Because the observations show that the AGN in every CCRG is "alive", and because CCRGs are often amorphous, we suggest that small, young sources are being driven by a quasi-isotropic energy flux (as from an unstable jet). Such evolution can be approximated by a self-similar analysis [8]. However, because the edges of the X-ray cavities are not strong shocks (e.g., [9]), we know the expansion is slow; this suggests the expansion proceeds at approxiate pressure balance [17]. Such a model predicts the source size R(t) a: (Pjt)x, where x depends on the ambient pressure gradient. We emphasize that Pj and t cannot be determined separately in this model; the best we can do is the limit R < cs, which gives an upper limit to Pj.

Because the data also show the radio and X-ray plasmas are well mixed for larger RGs, we further suggest that CCRGs eventually fragment and mix with the ICM. The fragmentation may occur via MHD surface effects (such as the tearing-mode instability) which create magnetic filaments or flux ropes. Alternatively, the small-scale flux ropes which we know exist in MHD turbulence may retain coherence and diffuse into the extended ICM in late stages of CCRG evolution. (The ubiquity of filaments in well-imaged RGs suggests such structures are common in general; why should CCRGs be different?) We expect the flux ropes to rise slowly under buoyancy, and to retain their identity for awhile, after which they probably dissipate and merge with the local ICM. In principle, Pj could be estimated for such a source from the energy content of the radio plasma and its buoyant rise time, but uncertainties in filling factors and flux rope sizes limit the quantitative usefulness of this approach.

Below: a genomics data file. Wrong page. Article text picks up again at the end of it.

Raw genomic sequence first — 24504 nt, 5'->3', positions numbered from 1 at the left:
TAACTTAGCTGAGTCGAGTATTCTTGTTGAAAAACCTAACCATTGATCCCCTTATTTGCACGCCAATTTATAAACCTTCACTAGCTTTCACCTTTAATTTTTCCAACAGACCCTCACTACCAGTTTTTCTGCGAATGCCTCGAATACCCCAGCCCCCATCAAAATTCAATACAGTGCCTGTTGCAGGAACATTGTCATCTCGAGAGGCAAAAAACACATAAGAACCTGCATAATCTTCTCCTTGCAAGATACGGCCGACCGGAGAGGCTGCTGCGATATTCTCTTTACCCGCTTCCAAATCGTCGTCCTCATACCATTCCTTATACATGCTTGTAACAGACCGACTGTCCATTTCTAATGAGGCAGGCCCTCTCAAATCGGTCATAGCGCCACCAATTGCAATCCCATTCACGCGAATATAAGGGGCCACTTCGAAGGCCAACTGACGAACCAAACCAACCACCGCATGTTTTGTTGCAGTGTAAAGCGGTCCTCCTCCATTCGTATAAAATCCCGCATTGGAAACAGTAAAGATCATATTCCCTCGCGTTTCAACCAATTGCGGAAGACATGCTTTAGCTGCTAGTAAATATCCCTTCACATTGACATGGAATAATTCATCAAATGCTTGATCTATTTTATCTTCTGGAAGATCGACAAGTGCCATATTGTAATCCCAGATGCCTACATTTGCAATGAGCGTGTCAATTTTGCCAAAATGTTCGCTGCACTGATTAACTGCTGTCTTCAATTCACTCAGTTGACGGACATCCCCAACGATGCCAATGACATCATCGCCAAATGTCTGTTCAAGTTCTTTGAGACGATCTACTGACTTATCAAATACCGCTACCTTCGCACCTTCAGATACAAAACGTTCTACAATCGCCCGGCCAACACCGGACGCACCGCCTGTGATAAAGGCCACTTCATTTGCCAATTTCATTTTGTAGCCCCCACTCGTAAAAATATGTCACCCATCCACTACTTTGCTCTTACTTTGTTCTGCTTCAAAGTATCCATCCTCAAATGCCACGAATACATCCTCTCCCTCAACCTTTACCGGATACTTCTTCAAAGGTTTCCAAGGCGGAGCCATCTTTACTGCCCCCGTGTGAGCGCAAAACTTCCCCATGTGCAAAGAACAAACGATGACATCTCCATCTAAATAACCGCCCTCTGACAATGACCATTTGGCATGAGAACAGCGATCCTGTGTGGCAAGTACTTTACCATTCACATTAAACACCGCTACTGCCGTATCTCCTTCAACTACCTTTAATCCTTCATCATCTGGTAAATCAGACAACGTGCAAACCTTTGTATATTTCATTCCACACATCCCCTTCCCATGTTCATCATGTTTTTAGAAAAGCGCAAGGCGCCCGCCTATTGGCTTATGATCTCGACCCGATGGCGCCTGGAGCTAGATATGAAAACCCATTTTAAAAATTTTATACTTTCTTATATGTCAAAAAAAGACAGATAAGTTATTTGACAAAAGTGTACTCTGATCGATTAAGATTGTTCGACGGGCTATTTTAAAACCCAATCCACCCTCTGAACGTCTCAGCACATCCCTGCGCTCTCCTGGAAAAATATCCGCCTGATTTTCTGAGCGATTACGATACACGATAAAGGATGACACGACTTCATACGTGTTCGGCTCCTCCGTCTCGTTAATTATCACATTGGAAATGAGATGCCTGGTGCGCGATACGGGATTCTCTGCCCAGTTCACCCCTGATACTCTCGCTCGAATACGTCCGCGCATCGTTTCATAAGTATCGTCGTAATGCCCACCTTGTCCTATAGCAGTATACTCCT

4.3 The Large Radio Haloes

Some of our radio haloes are large enough to raise the question, where does "CCRG" end and "cluster halo" begin? That is, on what scale is the physics of the full cluster more important than the influence of the AGN? The synchrotron size is one criterion: how large can the radio halo be without needing in situ energization? We are skeptical of simple synchrotron-aging estimates, because magnetic fields in the radio source and the ICM are almost certainly inhomogeneous. One can, however, derive a useful limit. The lowest loss rate for the radio-loud electrons is that of inverse Compton losses on the cosmic microwave background. If the electrons spend most of their time in sub-^G magnetic fields, and occasionally migrate into high-field regions (probably a few yU,G) where they become radio-loud, we can find an upper limit to their synchrotron life.

This cartoon predicts the radio plasma in a buoyant flux rope can reach ~ 100 kpc before it fades away. Radio sources larger than this must be undergoing extended, in situ re-energization. It follows that some driver other than the AGN must exist on large scales. Ongoing minor mergers are thought to support radio haloes in large, non-CC clusters. They may be important in CC clusters as well (e.g., [16]), and may be driving the larger haloes. But then, if we admit the need for non-AGN heating of CC clusters on large scales, can we be sure that the cooling core itself is heated only by the AGN?